I've tossed around two different ways to introduce this post. One..Tyler Florence and his use of pans, or two...having a discriminating palate. Where to begin? Okay, let's start with Tyler. I love Tyler, so much so that I joined Tyler Florence Fridays and Tyler, well, Tyler loves his pots, pans and dishes. So, one of my first notes about this recipe, as I was making it, was that I will combine a few of the steps next time and save a few pots. There is a pot for the pasta, a saute pan for cauliflower, a cookie sheet for the breadcrumbs, and a bowl to toss it in. Now, Tyler doesn't mention the pine nuts, but they are supposed to be toasted, and I don't know about you, but mine don't come toasted, so there is a small skillet for that. I was even so cocky to mention in my notes that this may very well be "The Ultimate" way to make this, but that next time I will do it differently. Well, that was before I tasted it. Oh my gosh! This was wonderful. Seriously wonderful. So good, that I am afraid to change anything.
The second thing I wanted to mention was discriminating palates. Not that I have one or anything like that. But when I reheated this the next day at work, people were complaining that it smelled bad. I know cooked cauliflower may not have the most appetising aroma and then when I said that maybe they were smelling the anchovies, they looked at me aghast. I tried to argue that it was great, the combination of cauliflower, anchovies, raisins and pine nuts, was outstanding. Now they were really looking at me with disbelief, another teacher said that she didn't even know what a pine nut was. What's up with people and their lack of adventure in their cooking and eating??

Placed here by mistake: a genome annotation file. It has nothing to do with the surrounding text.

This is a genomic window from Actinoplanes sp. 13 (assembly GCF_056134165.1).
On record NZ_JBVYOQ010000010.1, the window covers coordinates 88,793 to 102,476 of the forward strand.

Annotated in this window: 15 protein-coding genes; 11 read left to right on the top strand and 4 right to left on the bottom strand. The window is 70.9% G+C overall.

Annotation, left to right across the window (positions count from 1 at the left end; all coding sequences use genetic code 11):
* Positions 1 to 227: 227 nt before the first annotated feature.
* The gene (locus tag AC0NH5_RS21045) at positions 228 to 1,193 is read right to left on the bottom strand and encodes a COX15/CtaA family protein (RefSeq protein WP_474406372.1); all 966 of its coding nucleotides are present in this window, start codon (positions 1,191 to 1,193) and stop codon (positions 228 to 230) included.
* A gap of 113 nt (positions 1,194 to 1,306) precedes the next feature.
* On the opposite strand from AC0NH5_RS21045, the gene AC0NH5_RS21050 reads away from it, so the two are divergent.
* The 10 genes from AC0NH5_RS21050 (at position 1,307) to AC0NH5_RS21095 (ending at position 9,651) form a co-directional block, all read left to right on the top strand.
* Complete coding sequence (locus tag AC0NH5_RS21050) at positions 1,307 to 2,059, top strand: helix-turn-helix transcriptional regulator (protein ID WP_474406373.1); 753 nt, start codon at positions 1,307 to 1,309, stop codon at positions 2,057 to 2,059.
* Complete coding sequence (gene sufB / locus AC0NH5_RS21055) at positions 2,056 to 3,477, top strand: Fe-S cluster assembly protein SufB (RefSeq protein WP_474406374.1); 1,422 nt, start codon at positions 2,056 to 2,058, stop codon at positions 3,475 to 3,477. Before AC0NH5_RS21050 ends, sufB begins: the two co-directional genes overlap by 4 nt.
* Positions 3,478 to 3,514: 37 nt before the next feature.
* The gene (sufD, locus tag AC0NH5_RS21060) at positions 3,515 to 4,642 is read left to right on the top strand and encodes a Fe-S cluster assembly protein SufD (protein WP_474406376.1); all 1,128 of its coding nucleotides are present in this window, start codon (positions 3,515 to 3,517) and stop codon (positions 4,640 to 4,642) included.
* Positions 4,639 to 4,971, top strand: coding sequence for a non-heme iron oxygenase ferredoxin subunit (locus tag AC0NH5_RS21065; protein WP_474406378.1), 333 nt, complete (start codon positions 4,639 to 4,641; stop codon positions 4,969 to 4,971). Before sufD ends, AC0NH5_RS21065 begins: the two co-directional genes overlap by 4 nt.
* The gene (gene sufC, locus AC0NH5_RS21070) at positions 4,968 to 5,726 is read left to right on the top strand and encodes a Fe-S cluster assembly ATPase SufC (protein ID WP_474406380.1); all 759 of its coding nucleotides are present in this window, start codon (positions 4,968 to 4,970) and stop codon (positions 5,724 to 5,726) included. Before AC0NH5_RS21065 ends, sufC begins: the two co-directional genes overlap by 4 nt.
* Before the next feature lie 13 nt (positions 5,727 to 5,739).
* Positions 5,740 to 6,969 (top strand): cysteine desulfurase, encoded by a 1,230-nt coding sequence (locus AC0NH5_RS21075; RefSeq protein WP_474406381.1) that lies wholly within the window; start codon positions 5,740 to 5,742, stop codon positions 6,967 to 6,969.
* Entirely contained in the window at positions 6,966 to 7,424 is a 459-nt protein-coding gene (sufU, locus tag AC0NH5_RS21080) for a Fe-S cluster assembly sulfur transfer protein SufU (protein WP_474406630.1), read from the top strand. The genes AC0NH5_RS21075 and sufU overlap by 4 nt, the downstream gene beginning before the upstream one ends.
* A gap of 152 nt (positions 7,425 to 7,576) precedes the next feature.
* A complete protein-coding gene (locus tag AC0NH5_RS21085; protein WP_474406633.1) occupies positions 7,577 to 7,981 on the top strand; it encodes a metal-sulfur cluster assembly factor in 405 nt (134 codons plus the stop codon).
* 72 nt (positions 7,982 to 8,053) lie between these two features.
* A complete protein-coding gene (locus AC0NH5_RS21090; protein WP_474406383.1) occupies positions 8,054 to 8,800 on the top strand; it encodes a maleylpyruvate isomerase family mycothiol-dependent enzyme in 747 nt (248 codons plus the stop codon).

from Tyler's Ultimate: Brilliant Simple Food to Make Any Time
q head of cauliflower; cored and broken into small florets
1/2 cup extra-virgin olive oil
2 anchovy fillets, mashed to a paste with the side of a large knife
1/4 cup raisins
1/4 cup toasted pine nuts
1/2 cup panko (Japanese bread crumbs)
Freshly ground black pepper
1 pound spaghetti
Leaves from 1/2 small bunch of parsley, chopped
juice of 1/2 a lemon
Freshly grated Parmigiano-Reggiano cheese for serving
Bring a large pot of salted water to a boil for the pasta. Preheat the oven to 350.
Saute the cauliflower and the anchovies in a saute pan in 1/4 cup of olive oil. Heat over medium heat until the oil is hot and the anchovies are sizzling. Add 1/4 cup of water and season with salt. Bring to a simmer, heat on medium, cover and and steam the cauliflower for about 5 minutes. Uncover and cook for about 5-7 minutes more until the water has evaporated and the cauliflower is starting to brown. Add the raisins and pine nuts and toss to warm through. Remove the pan from the heat and cover to keep warm.
ON a baking sheet, drizzle the panko with 2-3 tablespoons of the olive oil and season with salt and pepper. Toss to coat and spread out in a layer on a baking sheet. Bake for about 10 minutes or until it's lightly brown and crunchy.
Cook the spaghetti until al dente.
Drain the spaghetti and place in a large bowl. Add a 2 count of olive oil and toss. Dump in the cauliflower mixture, add the parsley and lemon juice, and fold together. Arrange on a plate and sprinkle with the bread crumbs and cheese.